Essay on The Art of Living

The Art of Living:

“Tell me not in mournful numbers
Life is but an empty dream”.

Life is a comedy to him who thinks and a tragedy to him who feels.

Life is a song, it is meant to be lived in a happy and carefree manner.

It has become the fashion nowadays to complain of ill-health. Send an invitation to anyone to attend a marriage in your house and back comes the reply that illness prevents him from coming. If we are to take everyone’s statement at its face value, it will appear that most of the people in the world are ill or are hospital cases. If you enquire from them what ails them, people give such a long list of diseases and mention drugs and tonics, which would baffle even a medical practitioner. Such is life. We all want others to know that all is not well with us.

Let us look at our amusements and diversions. You go to the cinema and there too, tragedies are in great demand.

“Our sweetest songs are those that tell of saddest thought”.

It is queer that people spend time and money to go to see a picture and come back with tears and a heavy heart. This is buying misery.

The art of living lies in optimism (life is all pleasure). A weeping philosopher is welcome in no company. A laughing face is never without friends:

“Laugh and the world laughs with you,
Weep and you weep alone;
For the poor old earth has need of your mirth;
‘T has sorrows enough of its own”.

The world is a mirror; laugh at it and it laughs back at you, weep before it and it would weep at you.

Browning, the greatest optimist among English poets, was drunk with the delight of life. He summed up his philosophy in these two lines-

“God is in Heaven
All is right with the world”.

Life is measured not by its length, but by the happiness and joy that it contains.

“A lily of a day
A fairer far in May
Than an oak of two hundred years”.

The motto of the Hedonists was: “Eat, drink and be merry for tomorrow you may die”.

The world shuns pessimists like plague rats. Some people start a long narrative of their troubles- some real, imaginary, but all exaggerated. Such people are bores.

Pessimists are liars; they say life is not worth living. Then why do they not commit suicide? As Hamlet said, “Nothing is good or bad, but thinking makes it so”.

Some men are by nature dissatisfied. We are never satisfied with the past. We build all our hopes on the future. Tomorrow is always blessed. Tomorrow will be the first of our lucky days. Thus “we look before and after and pine for what is not”. But wisdom lies in living intensely in the present. Live, live in the living present.

As Omar Khayyam said,
“Unborn tomorrow and dead yesterday-
Why fret about them, if today be sweet?”

In his poem “The Sensitive Plant” Shelley also says:
“The garden sweet, the lady fair
And all sweet shapes and odours there
In truth have never passed away,
‘Tis we, ’tis ours, are changed, not they”.

The way to be happy is just to be happy. Joy will not come by weeping.

Apart from joy, the goal of life is duty. Nelson’s ship Victory had this motto: “England expects every man to do his duty”. And when he won the Battle of Trafalgar and was going to die, he said, “Thank God, I have done my duty”. The world is a stage and men and women are actors. Those who act their part will win laurels and get the glory.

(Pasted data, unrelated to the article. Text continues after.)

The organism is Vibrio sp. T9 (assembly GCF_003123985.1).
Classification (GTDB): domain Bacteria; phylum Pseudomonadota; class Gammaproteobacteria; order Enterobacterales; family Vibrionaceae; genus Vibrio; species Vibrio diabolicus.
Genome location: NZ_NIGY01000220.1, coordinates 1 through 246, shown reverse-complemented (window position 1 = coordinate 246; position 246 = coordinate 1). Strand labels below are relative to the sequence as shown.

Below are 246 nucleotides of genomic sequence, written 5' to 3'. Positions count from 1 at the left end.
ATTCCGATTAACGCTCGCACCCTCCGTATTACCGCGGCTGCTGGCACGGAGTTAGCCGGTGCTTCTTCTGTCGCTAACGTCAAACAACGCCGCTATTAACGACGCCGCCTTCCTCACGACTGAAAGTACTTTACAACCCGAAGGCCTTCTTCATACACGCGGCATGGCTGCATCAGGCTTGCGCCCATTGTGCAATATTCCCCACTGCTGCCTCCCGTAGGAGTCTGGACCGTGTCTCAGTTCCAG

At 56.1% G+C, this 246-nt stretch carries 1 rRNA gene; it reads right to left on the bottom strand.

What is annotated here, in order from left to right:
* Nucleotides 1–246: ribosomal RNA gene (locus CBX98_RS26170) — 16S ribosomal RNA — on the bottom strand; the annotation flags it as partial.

“I slept and dreamt that life was beauty;
I woke and found that life was duty”.

But living consists not in selfish pleasure but suffering troubles so that others may be happy, or dying like Christ and Gandhi so that others may live. Look at the great men of the world- Abraham Lincoln, Gandhi, Subhash and others. They suffered untold troubles for the sake of others, their nation and the country. So their names are immortal. Contrast them with the business magnates who have tons of money. They die and no one remembers them during life or after death. As Tennyson said,

“Not once, not twice in our rough island story
The path of duty is the way to glory”.

Western civilization has made us money-minded. An average man makes a hell of his life because he has not money enough and to spare. He believes that if he had a lot of money, life would be heaven to him. Indian culture has taught us that money is not the most important thing in life. Our yogis and sanyasis had no money, hardly any food or clothing, yet they enjoyed real happiness. Gandhiji said that he enjoyed bliss and peace of mind which was the envy of kings and emperors.

Not poverty, but idleness is a great curse. If we waste time, time shall waste us. Some people remain idle, revelling in the murderous expedient of killing time. A life crammed with work is a life bubbling with joy. Some people go through life by the murderous method of killing time. In their life, their years commit suicide.

One must be a hero in the strife, not a dum-driven cattle. Great men were not born with silver spoons in their mouths. America’s famous president, Abraham Lincoln, was born in a one-room house in the jungle. He could not afford a lamp and read books with the light of the fire in the hearth. And yet he grew to be the greatest man of the time. Stalin, the late Prime Minister of Russia, was the son of a cobbler.

To sum up, the art of living consists in making life all joy, to work at one’s best, not for one’s own selfish good but for the service of others, to be great and famous in the world and so to work as to be remembered after one’s death.

Life, says an old saying, is not a holiday. It is an education. It is not a playground, it is a schoolroom. And the one eternal lesson to be learnt is to do things better.


Gandhian SocialismPopular resistance to company rule– NIOS
Comparative Study of Gandhian and Marxian SocialismTagore Views on Spiritual Evolution
Gandhiji Philosophy of Aims of EducationRabindranath Tagore and Politics
Gandhiji Concept of TruthTagore Philosophy of Aims of Education

Leave a Reply

%d bloggers like this: